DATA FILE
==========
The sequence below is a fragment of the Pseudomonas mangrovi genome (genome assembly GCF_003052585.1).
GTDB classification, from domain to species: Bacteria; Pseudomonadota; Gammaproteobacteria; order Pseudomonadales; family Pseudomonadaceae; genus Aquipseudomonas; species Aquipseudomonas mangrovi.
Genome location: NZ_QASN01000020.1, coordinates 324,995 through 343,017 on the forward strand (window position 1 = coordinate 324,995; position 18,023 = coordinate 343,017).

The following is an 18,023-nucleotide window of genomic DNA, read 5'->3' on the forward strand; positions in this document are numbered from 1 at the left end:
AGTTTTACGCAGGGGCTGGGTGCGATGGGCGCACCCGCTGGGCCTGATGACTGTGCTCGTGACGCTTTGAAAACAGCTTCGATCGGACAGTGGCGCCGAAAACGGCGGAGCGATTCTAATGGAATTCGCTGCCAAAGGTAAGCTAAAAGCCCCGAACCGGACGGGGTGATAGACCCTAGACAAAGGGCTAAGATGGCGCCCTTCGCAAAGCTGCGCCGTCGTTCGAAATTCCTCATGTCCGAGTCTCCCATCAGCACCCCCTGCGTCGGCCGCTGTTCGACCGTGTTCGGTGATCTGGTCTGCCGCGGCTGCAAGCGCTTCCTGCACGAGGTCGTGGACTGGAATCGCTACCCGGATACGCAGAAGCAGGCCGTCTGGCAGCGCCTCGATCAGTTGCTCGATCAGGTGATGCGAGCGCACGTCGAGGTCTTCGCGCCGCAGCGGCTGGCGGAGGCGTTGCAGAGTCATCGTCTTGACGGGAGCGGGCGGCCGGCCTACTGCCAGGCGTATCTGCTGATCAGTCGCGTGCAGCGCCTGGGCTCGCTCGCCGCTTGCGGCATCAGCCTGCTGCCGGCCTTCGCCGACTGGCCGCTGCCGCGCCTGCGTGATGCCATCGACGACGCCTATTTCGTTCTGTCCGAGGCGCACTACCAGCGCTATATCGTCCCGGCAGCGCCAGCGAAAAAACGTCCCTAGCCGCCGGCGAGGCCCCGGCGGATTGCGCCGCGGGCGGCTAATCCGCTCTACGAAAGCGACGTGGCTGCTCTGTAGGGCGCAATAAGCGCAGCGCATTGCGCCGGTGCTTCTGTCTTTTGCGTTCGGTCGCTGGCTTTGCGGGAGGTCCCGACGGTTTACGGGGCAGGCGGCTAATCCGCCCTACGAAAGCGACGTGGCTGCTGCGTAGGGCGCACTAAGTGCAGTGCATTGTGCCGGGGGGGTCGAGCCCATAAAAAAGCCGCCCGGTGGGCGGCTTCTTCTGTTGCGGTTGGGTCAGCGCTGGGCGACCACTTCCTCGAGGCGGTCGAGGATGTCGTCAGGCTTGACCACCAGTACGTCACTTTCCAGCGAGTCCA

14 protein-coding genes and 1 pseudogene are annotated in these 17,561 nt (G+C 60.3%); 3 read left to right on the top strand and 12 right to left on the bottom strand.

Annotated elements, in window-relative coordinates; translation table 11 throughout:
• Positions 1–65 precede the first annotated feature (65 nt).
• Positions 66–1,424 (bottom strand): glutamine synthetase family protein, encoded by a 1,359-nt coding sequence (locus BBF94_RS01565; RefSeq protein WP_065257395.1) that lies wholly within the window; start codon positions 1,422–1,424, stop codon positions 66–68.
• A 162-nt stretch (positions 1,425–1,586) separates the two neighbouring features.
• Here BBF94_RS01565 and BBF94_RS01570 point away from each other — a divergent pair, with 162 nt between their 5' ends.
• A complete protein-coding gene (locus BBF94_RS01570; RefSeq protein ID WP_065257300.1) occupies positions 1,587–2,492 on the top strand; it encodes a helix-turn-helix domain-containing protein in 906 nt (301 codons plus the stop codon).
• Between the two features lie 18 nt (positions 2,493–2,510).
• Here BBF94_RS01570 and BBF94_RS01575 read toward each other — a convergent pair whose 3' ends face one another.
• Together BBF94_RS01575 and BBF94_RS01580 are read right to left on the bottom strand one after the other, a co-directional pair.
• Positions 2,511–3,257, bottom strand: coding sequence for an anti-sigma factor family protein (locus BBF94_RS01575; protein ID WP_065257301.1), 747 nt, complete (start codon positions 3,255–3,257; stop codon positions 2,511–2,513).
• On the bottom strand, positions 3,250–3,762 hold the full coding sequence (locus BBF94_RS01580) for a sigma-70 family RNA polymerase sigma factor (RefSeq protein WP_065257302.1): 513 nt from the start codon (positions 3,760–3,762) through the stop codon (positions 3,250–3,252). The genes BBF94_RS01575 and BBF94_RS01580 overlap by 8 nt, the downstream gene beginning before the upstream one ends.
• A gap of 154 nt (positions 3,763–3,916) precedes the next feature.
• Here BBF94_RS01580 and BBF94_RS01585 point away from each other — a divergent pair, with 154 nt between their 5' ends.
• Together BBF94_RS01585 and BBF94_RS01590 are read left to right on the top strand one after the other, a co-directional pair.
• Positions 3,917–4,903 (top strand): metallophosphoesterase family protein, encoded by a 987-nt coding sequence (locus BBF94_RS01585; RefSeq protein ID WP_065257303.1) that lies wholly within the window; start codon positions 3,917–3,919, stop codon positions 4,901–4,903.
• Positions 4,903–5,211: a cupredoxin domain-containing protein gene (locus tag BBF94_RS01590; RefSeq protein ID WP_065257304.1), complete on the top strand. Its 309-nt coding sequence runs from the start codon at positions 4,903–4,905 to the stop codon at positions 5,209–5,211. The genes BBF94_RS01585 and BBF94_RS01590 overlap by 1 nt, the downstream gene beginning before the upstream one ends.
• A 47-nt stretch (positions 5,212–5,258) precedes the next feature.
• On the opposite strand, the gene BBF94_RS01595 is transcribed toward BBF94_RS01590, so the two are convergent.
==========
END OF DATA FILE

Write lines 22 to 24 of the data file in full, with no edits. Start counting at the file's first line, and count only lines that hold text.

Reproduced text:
• Positions 4,903–5,211: a cupredoxin domain-containing protein gene (locus tag BBF94_RS01590; RefSeq protein ID WP_065257304.1), complete on the top strand. Its 309-nt coding sequence runs from the start codon at positions 4,903–4,905 to the stop codon at positions 5,209–5,211. The genes BBF94_RS01585 and BBF94_RS01590 overlap by 1 nt, the downstream gene beginning before the upstream one ends.
• A 47-nt stretch (positions 5,212–5,258) precedes the next feature.
• On the opposite strand, the gene BBF94_RS01595 is transcribed toward BBF94_RS01590, so the two are convergent.